Citizens Bank president pushed for workforce and industry diversity at Chamber breakfast

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NOT BUSINESS AS USUAL—Daniel Fitzpatrick, president and CEO of Citizens Bank Pennsylvania, tells the African American Chamber of Commerce the bank is not only working to build the economy of the future but also the diverse workforce that will allow it to grow and prosper. (Photo by Christian Morrow)

 

Daniel Fitzpatrick, president and CEO of Citizens Bank Pennsylvania, told the audience at African American Chamber of Commerce July Business Breakfast that the bank is committed to building the region’s economy, workforce and diversity.

“We’re working on the small businesses related to the growth industries. When you see a Fortune 500 firm get a huge contract—Boeing, for instance—there are 9,000 small companies building those planes,” he said. “Pittsburgh is ‘Huston North,’ and we’re here to support those providing the food, lodging, pipelines and trucking service.”

Because Citizens is actually over capitalized, its business loan business is up 20 percent when the industry as a whole is flat. They are currently offering a small business rate of 3.99 percent.

“We’re not buying $20 million in mortgage securities, we’re lending to one company at a time,” he said.
But growing businesses without investing in people is pointless. Fitzpatrick said there has to be a new workforce in the pipeline, not only for the growth industries in energy and chemicals, but in his field also.

“The head of US Steel, John Surma told me diversity is no better now (in the financial sector) than it was in 1975 when he got his first job with Price Waterhouse,” he said.  “So, in Philadelphia, we developed a work-ready program for high school sophomores and juniors to get business internships. We need more diversity among commercial lenders.”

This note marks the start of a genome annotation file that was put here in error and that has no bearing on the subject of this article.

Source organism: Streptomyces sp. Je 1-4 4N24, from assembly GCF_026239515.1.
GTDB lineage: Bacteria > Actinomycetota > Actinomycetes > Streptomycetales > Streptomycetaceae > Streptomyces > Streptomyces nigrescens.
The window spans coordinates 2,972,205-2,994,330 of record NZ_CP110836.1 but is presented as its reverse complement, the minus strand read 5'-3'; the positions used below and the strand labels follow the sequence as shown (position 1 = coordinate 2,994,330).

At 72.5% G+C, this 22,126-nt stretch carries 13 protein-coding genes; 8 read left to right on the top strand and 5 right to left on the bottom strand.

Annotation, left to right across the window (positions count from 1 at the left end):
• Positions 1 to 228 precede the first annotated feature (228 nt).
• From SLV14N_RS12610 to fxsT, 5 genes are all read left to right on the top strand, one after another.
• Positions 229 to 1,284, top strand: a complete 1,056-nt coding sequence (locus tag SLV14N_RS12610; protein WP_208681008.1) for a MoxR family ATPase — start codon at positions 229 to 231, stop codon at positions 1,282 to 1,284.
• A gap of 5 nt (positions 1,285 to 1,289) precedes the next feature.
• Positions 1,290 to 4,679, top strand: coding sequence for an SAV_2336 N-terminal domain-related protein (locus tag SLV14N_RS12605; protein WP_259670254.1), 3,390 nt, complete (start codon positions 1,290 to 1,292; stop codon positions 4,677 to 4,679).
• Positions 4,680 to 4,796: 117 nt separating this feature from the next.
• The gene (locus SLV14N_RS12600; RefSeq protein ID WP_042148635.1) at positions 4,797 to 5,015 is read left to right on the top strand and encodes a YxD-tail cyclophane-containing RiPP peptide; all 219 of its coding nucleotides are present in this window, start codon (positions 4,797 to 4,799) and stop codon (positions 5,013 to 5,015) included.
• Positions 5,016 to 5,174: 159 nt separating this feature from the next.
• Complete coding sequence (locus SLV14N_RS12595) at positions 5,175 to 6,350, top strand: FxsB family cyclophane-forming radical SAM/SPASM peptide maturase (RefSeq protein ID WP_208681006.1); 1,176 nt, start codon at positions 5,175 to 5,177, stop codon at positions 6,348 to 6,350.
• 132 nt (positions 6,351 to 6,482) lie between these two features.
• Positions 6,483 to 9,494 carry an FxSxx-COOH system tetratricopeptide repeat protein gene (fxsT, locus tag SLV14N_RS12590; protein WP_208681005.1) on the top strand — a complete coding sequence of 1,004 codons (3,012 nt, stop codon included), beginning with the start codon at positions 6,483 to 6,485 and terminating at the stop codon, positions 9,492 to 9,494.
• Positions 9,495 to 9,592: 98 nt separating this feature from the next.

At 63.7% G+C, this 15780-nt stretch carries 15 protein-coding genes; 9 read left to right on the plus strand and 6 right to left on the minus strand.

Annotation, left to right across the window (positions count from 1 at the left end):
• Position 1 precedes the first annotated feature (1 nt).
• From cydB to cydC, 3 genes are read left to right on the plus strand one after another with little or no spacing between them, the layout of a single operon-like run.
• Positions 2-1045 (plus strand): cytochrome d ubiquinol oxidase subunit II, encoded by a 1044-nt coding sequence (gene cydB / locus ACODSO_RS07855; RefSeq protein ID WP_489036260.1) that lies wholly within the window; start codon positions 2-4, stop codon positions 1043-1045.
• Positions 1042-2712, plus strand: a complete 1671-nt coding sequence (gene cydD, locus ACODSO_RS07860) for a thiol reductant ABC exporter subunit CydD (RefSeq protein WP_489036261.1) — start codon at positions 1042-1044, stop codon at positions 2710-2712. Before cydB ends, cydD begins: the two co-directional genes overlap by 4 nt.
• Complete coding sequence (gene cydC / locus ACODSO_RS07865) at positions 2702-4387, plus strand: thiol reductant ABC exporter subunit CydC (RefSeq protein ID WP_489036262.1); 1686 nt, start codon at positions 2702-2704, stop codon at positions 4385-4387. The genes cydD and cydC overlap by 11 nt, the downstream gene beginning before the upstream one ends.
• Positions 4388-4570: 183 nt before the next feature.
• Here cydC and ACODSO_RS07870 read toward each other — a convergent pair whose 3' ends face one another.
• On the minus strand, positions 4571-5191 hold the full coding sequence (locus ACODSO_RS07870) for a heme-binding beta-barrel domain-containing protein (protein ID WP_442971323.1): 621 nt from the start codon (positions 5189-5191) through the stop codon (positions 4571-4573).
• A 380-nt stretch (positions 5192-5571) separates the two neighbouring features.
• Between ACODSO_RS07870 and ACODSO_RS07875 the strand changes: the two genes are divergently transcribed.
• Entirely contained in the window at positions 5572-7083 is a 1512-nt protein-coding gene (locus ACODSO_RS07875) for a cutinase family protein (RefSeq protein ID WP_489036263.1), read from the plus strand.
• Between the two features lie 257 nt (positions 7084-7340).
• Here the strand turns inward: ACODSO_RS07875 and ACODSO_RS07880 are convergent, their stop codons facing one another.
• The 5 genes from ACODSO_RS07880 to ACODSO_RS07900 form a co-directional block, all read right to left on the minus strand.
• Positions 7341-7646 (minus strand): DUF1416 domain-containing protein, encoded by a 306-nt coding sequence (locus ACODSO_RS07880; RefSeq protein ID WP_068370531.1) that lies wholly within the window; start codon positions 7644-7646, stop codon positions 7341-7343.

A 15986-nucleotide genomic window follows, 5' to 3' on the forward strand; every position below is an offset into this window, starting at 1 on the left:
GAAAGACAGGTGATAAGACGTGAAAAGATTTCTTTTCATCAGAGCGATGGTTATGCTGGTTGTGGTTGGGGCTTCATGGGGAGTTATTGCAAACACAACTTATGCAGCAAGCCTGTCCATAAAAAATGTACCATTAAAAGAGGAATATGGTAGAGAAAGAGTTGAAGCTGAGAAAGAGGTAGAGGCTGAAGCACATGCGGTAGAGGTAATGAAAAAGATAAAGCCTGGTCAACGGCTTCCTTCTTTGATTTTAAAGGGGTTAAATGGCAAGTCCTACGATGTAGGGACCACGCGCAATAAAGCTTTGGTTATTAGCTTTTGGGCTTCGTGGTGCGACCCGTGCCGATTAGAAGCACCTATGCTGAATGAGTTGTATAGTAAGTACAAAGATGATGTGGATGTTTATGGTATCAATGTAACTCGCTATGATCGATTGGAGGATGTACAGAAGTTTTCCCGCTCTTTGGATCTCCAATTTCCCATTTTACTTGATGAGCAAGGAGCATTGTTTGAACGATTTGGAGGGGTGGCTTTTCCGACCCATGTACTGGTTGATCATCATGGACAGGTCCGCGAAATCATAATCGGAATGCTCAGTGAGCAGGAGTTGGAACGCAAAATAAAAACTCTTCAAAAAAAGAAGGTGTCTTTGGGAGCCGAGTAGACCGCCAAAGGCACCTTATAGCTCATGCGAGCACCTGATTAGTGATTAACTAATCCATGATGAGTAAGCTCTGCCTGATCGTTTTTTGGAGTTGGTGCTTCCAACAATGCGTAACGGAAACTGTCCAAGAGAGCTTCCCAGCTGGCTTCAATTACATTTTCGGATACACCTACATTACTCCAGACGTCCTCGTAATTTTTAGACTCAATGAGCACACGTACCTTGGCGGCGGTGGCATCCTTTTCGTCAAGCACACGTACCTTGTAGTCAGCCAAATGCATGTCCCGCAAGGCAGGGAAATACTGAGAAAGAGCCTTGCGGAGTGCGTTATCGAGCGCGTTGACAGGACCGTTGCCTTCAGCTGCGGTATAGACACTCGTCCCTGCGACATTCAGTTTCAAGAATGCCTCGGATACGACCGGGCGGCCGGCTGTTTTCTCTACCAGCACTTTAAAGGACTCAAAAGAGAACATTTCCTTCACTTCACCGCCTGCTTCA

By partnering with Community College of Allegheny County on job training programs, Citizens is not overlooking the paucity of high paying trades skills either.

“The lower cost of energy has revived local manufacturing also,” he said. “The average age of a welder in Pennsylvania is 58. Their average income is $110,000 a year. The average number of welders in the tr
aining pipeline—zero.”
The internship program piloted in Philadelphia has also been initiated in Pittsburgh through the Three Rivers Workforce Investment Board. Last year, Citizens employed 10 summer interns from local high schools.

Chamber President and CEO Doris Carson Williams thanked Fitzpatrick and the bank, which is a chamber member. She also introduced three new members, and urged the membership to ask Pittsburgh police Cmdr. Maurita Bryant, who was also present, how they can assist with the upcoming National Organization of Black Law Enforcement Executives convention.

Williams also previewed several events scheduled for September, including a workshop on the legal and financial implications of the Affordable Healthcare Act, a members mixer with the Pittsburgh Penguins, and a PowerBreakfast meeting featuring Green Building Alliance CEO Mike Schiller.

(Send comments to cmorrow@new­pittsburgh­courier.com.)

 

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